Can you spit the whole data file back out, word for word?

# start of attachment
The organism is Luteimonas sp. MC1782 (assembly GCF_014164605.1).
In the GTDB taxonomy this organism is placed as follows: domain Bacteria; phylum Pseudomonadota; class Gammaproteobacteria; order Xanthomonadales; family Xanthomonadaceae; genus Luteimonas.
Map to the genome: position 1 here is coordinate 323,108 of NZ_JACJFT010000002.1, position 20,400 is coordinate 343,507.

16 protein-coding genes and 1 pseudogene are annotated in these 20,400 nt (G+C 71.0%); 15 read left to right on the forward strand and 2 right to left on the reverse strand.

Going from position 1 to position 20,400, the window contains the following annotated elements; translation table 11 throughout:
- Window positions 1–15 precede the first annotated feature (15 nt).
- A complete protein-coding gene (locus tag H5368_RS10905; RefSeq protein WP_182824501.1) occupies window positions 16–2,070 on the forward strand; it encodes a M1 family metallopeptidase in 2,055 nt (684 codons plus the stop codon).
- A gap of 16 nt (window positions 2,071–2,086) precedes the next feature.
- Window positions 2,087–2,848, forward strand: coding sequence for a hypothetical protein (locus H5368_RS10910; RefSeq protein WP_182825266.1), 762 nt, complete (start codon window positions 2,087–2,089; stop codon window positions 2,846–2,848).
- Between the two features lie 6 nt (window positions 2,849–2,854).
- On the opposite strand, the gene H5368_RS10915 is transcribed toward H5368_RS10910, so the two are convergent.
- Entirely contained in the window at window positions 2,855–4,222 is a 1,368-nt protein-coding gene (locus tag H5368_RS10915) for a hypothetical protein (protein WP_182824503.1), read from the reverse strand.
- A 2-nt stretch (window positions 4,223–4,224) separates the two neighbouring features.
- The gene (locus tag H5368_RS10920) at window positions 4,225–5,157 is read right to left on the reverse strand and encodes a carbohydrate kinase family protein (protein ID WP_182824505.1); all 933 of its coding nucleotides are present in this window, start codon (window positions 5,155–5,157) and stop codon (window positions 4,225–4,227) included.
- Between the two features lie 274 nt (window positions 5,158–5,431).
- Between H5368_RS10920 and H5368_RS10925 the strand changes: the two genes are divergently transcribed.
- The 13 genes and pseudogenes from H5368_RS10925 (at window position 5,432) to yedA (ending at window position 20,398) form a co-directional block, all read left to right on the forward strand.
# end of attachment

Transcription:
The organism is Luteimonas sp. MC1782 (assembly GCF_014164605.1).
In the GTDB taxonomy this organism is placed as follows: domain Bacteria; phylum Pseudomonadota; class Gammaproteobacteria; order Xanthomonadales; family Xanthomonadaceae; genus Luteimonas.
Map to the genome: position 1 here is coordinate 323,108 of NZ_JACJFT010000002.1, position 20,400 is coordinate 343,507.

16 protein-coding genes and 1 pseudogene are annotated in these 20,400 nt (G+C 71.0%); 15 read left to right on the forward strand and 2 right to left on the reverse strand.

Going from position 1 to position 20,400, the window contains the following annotated elements; translation table 11 throughout:
- Window positions 1–15 precede the first annotated feature (15 nt).
- A complete protein-coding gene (locus tag H5368_RS10905; RefSeq protein WP_182824501.1) occupies window positions 16–2,070 on the forward strand; it encodes a M1 family metallopeptidase in 2,055 nt (684 codons plus the stop codon).
- A gap of 16 nt (window positions 2,071–2,086) precedes the next feature.
- Window positions 2,087–2,848, forward strand: coding sequence for a hypothetical protein (locus H5368_RS10910; RefSeq protein WP_182825266.1), 762 nt, complete (start codon window positions 2,087–2,089; stop codon window positions 2,846–2,848).
- Between the two features lie 6 nt (window positions 2,849–2,854).
- On the opposite strand, the gene H5368_RS10915 is transcribed toward H5368_RS10910, so the two are convergent.
- Entirely contained in the window at window positions 2,855–4,222 is a 1,368-nt protein-coding gene (locus tag H5368_RS10915) for a hypothetical protein (protein WP_182824503.1), read from the reverse strand.
- A 2-nt stretch (window positions 4,223–4,224) separates the two neighbouring features.
- The gene (locus tag H5368_RS10920) at window positions 4,225–5,157 is read right to left on the reverse strand and encodes a carbohydrate kinase family protein (protein ID WP_182824505.1); all 933 of its coding nucleotides are present in this window, start codon (window positions 5,155–5,157) and stop codon (window positions 4,225–4,227) included.
- Between the two features lie 274 nt (window positions 5,158–5,431).
- Between H5368_RS10920 and H5368_RS10925 the strand changes: the two genes are divergently transcribed.
- The 13 genes and pseudogenes from H5368_RS10925 (at window position 5,432) to yedA (ending at window position 20,398) form a co-directional block, all read left to right on the forward strand.